The Panasonic Lumix DMC-FX150 is a compact camera with a sleek sense of style. The Lumix FX range are always slickly-styled, but when we looked closer we felt the FX150 had a few hairs out of place. We tested to see if the camera's performance is up to the Panasonic pedigree.
Overall, the FX150 is a great-looking camera in many ways, but disappoints on closer inspection. For example, it's reasonably sleek -- if not the sveltest camera we've ever seen -- but looking closer, the protruding lens ring and raised screen add to the width. The 69mm (2.7-inch) LCD screen is a good size on paper, but up close the black bezel makes it feel smaller.
The matte gunmetal casing gives this a more serious look than shiny silver cameras, and we like the contrast with the slightly darker lens ring. But we would have liked that darker, matte colour to continue on the top plate and rear buttons, which instead have a brushed silver effect.
We're also not that keen on the square buttons. The combinations of square and round buttons, some topped with ridges and some flat, give the controls a mish-mash appearance.
We realise we're nitpicking on these details, some of which might not bother you, but some things are worth noting -- like the fact that the black version looks lethal and as such minimises the small niggles. Whatever the colour, the FX150 has the usual excellent Lumix build quality, extending to a dinky metal door covering the connections, and locking battery cover.
The FX150 packs a 1/1.72-inch 14.7-megapixel CCD. It has satisfyingly wide 28mm wideangle f/2.8 Leica lens. The optical zoom leaps to its full 3.6x extent with a push of the easy zoom button at the top of the camera.
Panasonic's proven Mega OIS system provides image stabilisation, helping to claw back a couple of stops of exposure. You can adjust shutter speed in Program and Manual modes, but can only set a minimum and maximum aperture in Manual mode. Exposure compensation mainly tweaks the shutter speed, with the aperture never changing in our tests. You can also limit the ISO speed, to save your pictures from image noise in low-light conditions.
Manual mode is not the focus on this point-and-shoot, however. Intelligent auto (iA) mode has also proved its worth across the Lumix range. This mode keeps things simple, but also strips some functions out of the menus almost at random: for example, if you want to turn the shutter sound off, you have to do it in Manual mode and then go back to iA.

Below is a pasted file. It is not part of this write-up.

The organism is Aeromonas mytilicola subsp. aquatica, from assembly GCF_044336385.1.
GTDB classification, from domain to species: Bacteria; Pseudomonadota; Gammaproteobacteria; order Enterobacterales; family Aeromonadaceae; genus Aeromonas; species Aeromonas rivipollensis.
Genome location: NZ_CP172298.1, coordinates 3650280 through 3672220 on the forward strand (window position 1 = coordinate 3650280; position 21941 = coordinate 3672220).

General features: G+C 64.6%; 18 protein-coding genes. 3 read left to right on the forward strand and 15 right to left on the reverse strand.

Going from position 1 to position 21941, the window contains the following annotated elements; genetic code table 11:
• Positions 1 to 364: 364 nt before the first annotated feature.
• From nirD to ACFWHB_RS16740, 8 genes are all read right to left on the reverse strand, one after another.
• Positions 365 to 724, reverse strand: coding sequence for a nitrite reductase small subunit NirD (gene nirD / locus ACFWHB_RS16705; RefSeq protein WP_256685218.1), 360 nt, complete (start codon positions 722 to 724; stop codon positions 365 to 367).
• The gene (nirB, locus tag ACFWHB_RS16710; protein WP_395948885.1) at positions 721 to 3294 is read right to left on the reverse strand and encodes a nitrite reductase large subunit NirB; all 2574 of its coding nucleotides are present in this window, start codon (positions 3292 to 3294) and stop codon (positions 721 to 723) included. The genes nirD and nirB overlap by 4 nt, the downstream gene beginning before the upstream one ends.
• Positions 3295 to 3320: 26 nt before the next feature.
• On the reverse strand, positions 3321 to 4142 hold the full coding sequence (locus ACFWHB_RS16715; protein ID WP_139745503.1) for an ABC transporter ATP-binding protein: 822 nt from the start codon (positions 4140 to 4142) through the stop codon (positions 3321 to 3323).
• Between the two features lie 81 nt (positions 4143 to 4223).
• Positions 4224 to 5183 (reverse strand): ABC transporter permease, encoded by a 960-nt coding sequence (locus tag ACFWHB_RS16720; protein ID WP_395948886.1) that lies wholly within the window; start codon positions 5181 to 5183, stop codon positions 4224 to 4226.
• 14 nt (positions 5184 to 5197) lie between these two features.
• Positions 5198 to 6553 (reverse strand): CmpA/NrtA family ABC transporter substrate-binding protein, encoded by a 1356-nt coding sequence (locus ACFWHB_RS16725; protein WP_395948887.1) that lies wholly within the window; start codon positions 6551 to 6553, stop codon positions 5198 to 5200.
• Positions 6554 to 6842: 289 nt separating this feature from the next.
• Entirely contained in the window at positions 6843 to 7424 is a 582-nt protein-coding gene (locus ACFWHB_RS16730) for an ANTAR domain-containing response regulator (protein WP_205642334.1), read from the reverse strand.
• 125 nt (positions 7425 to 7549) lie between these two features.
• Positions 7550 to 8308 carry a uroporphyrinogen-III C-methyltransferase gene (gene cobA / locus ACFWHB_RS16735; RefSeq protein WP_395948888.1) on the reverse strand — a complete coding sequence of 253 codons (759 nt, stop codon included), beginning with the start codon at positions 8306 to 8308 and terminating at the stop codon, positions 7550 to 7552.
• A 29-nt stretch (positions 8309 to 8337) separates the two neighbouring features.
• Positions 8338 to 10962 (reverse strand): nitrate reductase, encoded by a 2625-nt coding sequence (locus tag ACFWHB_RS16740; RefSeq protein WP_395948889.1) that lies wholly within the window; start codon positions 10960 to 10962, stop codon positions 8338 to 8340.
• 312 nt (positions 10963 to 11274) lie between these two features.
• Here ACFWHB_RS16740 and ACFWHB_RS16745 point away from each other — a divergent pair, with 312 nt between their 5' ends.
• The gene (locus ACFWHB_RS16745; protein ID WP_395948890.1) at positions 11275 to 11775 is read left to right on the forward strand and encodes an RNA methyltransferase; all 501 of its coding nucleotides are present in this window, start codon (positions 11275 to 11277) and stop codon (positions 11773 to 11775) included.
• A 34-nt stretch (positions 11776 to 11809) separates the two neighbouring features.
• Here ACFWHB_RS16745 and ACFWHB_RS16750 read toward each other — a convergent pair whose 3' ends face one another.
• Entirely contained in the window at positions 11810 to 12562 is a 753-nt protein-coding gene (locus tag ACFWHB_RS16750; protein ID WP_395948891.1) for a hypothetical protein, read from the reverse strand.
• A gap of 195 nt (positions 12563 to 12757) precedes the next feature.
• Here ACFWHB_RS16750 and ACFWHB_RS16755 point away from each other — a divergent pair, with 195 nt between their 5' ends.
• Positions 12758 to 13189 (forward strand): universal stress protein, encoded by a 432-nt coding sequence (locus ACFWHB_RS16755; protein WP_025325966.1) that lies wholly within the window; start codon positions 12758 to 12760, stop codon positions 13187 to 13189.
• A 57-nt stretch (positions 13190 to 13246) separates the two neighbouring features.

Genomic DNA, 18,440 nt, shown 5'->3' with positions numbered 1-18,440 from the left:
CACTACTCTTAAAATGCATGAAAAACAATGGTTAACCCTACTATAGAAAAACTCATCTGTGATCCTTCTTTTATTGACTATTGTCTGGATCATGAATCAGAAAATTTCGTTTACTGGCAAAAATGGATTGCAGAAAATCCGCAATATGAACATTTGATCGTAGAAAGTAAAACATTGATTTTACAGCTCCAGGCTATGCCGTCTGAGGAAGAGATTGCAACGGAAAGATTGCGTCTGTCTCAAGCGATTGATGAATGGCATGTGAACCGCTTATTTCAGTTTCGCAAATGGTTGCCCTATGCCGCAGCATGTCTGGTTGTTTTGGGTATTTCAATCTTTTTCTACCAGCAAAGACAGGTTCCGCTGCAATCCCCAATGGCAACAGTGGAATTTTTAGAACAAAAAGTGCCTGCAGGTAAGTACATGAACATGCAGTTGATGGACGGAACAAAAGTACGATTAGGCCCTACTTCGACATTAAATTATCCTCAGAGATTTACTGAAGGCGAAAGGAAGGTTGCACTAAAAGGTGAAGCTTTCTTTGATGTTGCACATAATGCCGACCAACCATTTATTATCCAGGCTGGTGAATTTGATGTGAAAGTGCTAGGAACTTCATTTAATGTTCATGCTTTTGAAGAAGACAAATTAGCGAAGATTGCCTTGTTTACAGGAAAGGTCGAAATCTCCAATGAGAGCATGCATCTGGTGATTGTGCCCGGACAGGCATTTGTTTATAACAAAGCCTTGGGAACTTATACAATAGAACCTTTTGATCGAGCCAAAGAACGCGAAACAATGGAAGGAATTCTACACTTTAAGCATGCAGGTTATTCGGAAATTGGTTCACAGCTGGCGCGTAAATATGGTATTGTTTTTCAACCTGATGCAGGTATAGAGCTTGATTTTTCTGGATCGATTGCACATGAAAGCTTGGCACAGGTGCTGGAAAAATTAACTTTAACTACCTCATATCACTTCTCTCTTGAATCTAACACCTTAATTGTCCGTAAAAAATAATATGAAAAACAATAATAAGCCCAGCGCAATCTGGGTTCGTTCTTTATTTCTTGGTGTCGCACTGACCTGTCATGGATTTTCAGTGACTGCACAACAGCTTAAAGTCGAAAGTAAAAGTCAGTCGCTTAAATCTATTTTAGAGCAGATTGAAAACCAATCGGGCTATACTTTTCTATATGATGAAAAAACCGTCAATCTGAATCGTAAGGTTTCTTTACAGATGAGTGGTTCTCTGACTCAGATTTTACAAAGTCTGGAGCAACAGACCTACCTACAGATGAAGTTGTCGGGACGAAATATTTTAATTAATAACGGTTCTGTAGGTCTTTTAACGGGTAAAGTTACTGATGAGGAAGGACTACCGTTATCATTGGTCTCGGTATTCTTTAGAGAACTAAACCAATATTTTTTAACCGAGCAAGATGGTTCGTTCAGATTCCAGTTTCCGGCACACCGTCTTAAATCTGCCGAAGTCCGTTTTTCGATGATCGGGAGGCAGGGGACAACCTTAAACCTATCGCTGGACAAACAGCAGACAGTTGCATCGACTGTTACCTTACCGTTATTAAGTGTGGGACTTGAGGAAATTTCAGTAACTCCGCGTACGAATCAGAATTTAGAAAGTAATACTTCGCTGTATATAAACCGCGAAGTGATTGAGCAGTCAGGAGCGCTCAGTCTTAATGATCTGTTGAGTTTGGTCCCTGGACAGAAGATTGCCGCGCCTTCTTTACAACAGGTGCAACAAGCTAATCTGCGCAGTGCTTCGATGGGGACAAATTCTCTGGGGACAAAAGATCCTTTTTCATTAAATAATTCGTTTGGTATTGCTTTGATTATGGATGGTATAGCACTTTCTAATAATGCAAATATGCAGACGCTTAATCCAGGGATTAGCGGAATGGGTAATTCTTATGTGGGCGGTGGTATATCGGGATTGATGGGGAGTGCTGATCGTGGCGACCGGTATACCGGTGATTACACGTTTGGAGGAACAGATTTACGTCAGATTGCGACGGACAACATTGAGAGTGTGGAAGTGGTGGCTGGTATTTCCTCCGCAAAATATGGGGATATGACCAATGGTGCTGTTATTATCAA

The usual features are all included: face detection focuses on and sets exposure for faces in the frame, while light detection adjusts the brightness of the screen. Slow sync and red-eye reduction flash modes cut down on glowing eyes. Intelligent scene selection works out what kind of scene you are pointing the camera at, such as landscape, macro or portrait, and adjusts accordingly.
Images are crisp, even at longer zooms, although as always we recommend you brace the camera when zoomed in. The image stabilisation system is extremely effective, but as the light dims it's necessary to steady the camera yourself when shooting at longer zooms. In lower light, there is the option to adjust exposure compensation and take charge of exposure yourself. We found it extremely handy to be able to adjust shutter speed in increments of 1/10 seconds, but we would have preferred slightly more control over the aperture.
The wideangle lens does experience a slight softening towards the edges, but it takes a close look to notice. There's no darkening around the edges, and very little trace of purple fringing. It's possible to manufacture purple fringing with high-contrast shots of light skies against dark buildings or trees, but in everyday use it's unobtrusive.
Burst mode captures a creditable four shots in one second. The Infinity mode is somewhat misnamed, with the camera stopping after roughly 118 shots each time, in about one minute and twenty seconds. This works out at about 1.5 frames per second.
The Panasonic Lumix DMC-FX150 looks good and performs well. There are a few niggling doubts on styling when we look closely, but that's probably just a personal opinion. We would have preferred more manual control, but in a point-and-shoot we'll take what we can get. A capable automatic mode and the option to at least tweak shooting settings make this a solid choice for snapshots.
Edited by Marian Smith